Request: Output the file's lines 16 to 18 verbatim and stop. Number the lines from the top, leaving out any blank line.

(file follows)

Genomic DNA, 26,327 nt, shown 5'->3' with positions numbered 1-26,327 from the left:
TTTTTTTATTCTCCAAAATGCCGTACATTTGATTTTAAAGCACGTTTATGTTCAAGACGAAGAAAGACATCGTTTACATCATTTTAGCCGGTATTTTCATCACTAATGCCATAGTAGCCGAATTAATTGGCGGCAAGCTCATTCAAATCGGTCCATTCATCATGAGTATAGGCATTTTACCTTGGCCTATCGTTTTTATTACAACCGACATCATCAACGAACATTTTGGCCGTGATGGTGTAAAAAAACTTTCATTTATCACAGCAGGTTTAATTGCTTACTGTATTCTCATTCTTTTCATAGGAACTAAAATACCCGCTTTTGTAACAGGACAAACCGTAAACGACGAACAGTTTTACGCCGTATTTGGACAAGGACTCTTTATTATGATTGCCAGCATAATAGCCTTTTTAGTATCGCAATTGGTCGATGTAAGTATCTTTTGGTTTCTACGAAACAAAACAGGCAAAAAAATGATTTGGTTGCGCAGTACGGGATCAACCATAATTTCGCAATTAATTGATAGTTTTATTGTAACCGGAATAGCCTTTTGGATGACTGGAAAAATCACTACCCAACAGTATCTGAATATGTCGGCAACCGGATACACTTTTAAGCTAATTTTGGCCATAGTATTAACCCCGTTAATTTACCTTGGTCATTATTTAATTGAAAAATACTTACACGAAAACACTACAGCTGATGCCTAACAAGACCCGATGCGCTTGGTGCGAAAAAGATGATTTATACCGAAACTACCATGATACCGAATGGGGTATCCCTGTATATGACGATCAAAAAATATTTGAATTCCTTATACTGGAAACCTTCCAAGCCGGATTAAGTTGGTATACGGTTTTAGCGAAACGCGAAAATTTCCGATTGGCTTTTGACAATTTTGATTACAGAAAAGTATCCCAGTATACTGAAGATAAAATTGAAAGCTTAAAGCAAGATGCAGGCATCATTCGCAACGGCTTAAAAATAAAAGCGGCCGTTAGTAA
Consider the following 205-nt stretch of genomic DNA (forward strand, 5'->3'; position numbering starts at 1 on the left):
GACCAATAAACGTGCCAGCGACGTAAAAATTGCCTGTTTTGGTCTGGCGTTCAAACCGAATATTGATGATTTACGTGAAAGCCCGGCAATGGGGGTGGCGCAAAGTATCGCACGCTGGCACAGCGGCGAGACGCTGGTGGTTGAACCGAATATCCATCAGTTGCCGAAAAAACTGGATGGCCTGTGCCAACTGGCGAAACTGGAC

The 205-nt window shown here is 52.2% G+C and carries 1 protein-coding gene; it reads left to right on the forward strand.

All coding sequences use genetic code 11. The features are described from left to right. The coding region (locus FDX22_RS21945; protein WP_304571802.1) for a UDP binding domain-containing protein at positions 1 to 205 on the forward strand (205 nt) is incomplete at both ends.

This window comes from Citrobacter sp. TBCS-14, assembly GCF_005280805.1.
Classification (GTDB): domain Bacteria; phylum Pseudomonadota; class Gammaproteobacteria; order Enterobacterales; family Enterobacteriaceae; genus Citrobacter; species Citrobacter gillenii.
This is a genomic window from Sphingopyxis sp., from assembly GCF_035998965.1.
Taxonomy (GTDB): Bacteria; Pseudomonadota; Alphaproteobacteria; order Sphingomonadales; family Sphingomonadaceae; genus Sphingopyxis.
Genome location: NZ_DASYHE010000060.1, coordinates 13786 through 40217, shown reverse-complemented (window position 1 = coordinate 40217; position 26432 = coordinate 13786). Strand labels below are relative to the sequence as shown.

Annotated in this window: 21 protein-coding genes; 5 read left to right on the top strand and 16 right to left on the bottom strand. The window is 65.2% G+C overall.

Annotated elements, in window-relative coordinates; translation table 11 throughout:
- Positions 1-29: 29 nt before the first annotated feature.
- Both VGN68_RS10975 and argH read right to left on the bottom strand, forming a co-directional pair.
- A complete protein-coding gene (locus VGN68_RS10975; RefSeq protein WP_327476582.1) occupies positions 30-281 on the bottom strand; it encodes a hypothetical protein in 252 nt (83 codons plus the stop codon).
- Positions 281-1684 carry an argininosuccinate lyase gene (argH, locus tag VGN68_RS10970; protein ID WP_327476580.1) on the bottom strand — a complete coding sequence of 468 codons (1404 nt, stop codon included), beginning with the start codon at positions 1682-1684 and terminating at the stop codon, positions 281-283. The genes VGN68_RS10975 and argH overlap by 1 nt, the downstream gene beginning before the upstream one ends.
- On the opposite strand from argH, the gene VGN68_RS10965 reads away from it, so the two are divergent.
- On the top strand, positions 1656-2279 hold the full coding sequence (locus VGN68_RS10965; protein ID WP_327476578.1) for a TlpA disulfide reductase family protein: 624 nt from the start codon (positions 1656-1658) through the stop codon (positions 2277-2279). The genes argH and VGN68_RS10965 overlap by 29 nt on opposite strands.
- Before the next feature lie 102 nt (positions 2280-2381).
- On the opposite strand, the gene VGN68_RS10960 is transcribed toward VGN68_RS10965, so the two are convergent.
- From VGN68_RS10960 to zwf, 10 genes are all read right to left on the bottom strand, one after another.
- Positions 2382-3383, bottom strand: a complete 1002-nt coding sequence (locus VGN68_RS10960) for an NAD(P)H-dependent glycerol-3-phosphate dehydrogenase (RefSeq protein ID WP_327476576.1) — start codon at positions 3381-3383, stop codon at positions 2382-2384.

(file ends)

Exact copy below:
- A complete protein-coding gene (locus VGN68_RS10975; RefSeq protein WP_327476582.1) occupies positions 30-281 on the bottom strand; it encodes a hypothetical protein in 252 nt (83 codons plus the stop codon).
- Positions 281-1684 carry an argininosuccinate lyase gene (argH, locus tag VGN68_RS10970; protein ID WP_327476580.1) on the bottom strand — a complete coding sequence of 468 codons (1404 nt, stop codon included), beginning with the start codon at positions 1682-1684 and terminating at the stop codon, positions 281-283. The genes VGN68_RS10975 and argH overlap by 1 nt, the downstream gene beginning before the upstream one ends.
- On the opposite strand from argH, the gene VGN68_RS10965 reads away from it, so the two are divergent.